Business Magnates, Industrialists, Railroad Tycoons, Capitalists, Financiers
James Fisk Jr.
James Fisk
James Fisk, u.a. genannt als "Big Jim" (1835-1872), war ein US-amerikanischer Unternehmer und Spekulant.

Nach einer kurzen Schullaufbahn schloss sich Fisk einem Zirkus an, wurde später Hotelkellner und ging wie sein Vater hausieren. Schließlich nahm er eine Stelle als Verkäufer bei einer Bostoner Textilfirma an. Seine Begabung und sein Fleiß brachten ihm bald einen Anteil am Geschäft ein. Dadurch, und mit dem Schmuggel von Baumwolle, den er während des Bürgerkrieges betrieb, gelangte Fisk zu ansehnlichem Reichtum. Doch seine Spekulationen brachten ihn bald um sein Vermögen.

1864 wurde Fisk Börsenmakler in New York und Partner von Daniel Drew, dem er im Kampf gegen Cornelius Vanderbilt half. Durch Drew kam er gemeinsam mit Jay Gould in den Vorstand der Erie Railroad.

Gemeinsam mit Gould trickste er wenig später seinen Partner Drew aus und erlangte so die Kontrolle über die Erie Railroad. Fisk und Gould betrieben Börsen-Freibeuterei, Bestechung von hohen Politikern (wie Boss Tweed) und Gerichten. Ihr Versuch, den Goldmarkt aufzukaufen, wurde jedoch 1869 vom fatalen Schwarzen Freitag vereitelt.

Ein Streit mit Edward S. Stokes um Geld und das Broadway-Showgirl Josie Mansfield endete tragisch. Stokes erschoss Big Jim Fisk am 6. Januar 1872 in New York.

James Fisk, Jr. (1835-1872), known variously as "Big Jim," "Diamond Jim," and "Jubilee Jim," was an American stock broker and corporate executive.

Fisk was born in the hamlet of Pownal, Vermont in the township of Bennington on April Fool's Day. After a brief period in school, he ran away in 1850 and joined Van Amberg's Mammoth Circus & Menagerie. Later, he became a hotel waiter, and finally adopted the business of his father, a peddler. He applied what he learned in the circus to his peddling and grew his father's business. He then became a salesman for Jordan Marsh, a Boston dry goods firm.

A failure as a salesman, he was sent to Washington, D.C., in 1861 to sell textiles to the government. By his shrewd dealing in army contracts during the Civil War, and, by some accounts, cotton smuggling across enemy lines (in which he enlisted the help of his father), he accumulated considerable wealth, which he soon lost in speculation.

In 1864 he became a stock broker in New York and was employed by Daniel Drew as a buyer. He aided Drew in the Erie War against Cornelius Vanderbilt for control of the Erie Railroad. This resulted in Fisk and Jay Gould becoming members of the Erie directorate, and subsequently, a well-planned raid netted Fisk and Gould control of the railroad. The association with Gould continued until Fisk's death.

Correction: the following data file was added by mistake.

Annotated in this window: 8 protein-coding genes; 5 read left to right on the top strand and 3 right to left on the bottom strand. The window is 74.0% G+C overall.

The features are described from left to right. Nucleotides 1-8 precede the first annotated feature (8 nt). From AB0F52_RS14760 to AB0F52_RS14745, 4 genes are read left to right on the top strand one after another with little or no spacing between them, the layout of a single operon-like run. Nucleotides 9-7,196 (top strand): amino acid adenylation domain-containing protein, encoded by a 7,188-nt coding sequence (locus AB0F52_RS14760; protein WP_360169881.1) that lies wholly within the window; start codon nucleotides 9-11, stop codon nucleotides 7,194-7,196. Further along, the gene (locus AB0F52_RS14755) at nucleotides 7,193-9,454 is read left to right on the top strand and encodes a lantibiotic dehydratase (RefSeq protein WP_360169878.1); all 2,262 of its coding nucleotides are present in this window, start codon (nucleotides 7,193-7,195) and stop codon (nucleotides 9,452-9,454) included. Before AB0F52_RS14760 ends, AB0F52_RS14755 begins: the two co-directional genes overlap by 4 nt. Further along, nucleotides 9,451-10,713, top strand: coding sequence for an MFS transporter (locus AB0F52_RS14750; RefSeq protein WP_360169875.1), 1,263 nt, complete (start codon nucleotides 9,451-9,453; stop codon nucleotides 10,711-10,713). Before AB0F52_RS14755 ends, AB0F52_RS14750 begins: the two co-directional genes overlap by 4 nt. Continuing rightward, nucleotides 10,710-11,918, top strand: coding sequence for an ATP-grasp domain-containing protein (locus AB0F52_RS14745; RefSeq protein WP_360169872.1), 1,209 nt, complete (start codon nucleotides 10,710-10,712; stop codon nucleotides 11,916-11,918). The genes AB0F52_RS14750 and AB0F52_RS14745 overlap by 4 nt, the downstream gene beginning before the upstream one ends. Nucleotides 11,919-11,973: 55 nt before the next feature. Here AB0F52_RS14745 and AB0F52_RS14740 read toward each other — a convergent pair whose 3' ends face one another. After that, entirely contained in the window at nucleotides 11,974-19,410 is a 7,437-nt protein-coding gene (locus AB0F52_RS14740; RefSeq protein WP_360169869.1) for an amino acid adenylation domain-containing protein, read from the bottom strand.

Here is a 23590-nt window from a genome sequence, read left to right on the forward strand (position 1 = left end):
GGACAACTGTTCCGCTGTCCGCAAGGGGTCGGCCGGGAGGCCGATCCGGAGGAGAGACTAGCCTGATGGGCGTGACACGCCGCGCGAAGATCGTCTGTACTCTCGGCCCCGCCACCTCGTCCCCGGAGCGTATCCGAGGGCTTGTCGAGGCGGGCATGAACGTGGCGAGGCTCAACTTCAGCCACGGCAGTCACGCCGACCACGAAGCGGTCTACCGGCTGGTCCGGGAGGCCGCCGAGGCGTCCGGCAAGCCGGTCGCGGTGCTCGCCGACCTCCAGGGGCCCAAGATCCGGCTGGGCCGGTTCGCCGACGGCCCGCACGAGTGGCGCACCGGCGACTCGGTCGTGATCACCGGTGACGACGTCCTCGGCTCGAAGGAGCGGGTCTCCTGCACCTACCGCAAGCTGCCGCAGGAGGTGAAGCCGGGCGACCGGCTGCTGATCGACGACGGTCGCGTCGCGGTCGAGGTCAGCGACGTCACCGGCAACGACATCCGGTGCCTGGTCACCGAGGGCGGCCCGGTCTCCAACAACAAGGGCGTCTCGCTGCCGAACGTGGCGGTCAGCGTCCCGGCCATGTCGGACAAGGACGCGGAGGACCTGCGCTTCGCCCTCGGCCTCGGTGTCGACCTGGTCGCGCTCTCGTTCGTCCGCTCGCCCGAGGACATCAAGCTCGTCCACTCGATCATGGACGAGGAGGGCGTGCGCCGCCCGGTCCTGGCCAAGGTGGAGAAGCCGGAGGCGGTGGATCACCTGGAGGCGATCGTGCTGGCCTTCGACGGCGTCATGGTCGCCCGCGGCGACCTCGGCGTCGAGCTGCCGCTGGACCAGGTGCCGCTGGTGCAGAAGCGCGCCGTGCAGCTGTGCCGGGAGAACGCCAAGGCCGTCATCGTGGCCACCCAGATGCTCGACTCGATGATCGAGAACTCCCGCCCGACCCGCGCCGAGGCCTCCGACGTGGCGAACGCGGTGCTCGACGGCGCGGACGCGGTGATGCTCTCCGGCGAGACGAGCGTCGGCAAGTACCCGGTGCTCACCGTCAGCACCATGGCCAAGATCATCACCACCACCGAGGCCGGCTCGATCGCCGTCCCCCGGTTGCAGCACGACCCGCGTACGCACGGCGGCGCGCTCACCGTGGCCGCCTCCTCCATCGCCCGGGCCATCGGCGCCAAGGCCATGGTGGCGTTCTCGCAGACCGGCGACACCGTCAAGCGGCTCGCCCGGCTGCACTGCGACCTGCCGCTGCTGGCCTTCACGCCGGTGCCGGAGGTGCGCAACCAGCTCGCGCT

Fisk and Gould carried financial buccaneering to extremes: their program included an open alliance with Boss Tweed, the wholesale bribery of legislatures, and the buying of judges. Their attempt to corner the gold market culminated in the fateful Black Friday of September 24, 1869.

Fisk married Lucy Moore in 1854; he was 19, she 15. Lucy was an orphan, reared by an uncle, from Springfield, Massachusetts. She tolerated Fisk's many extramarital affairs and lived with a woman friend, suggesting the possibility that she was a lesbian. Regardless, they remained close, with Fisk visiting her in Boston every few weeks and spending summers and vacations with her.

In New York, Fisk had a relationship with Josie Mansfield, a show-girl. Fisk housed Josie in an apartment a few doors down from the Erie Railroad headquarters on West 23rd Street and had a covered passage built linking the backdoors of the headquarters and her apartment building. Fisk's relationship with Mansfield scandalized New York society. Mansfield eventually fell in love with Fisk's business associate Edward S. Stokes (1840–1901), a man noted for his good looks. Stokes left his wife and family for Mansfield and Mansfield left Fisk.

In a bid for money, Mansfield and Stokes tried to extort money from Fisk by threatening the publication of letters written by Fisk to Mansfield that allegedly proved Fisk's legal wrongdoings. A legal and public relations battle followed, but Fisk refused to pay Mansfield anything. Increasingly frustrated and flirting with bankruptcy, Stokes shot and killed Fisk in New York city on January 6, 1872. Fisk gave a dying declaration identifying Stokes as the killer, and Stokes served four years of a six year prison sentence for manslaughter.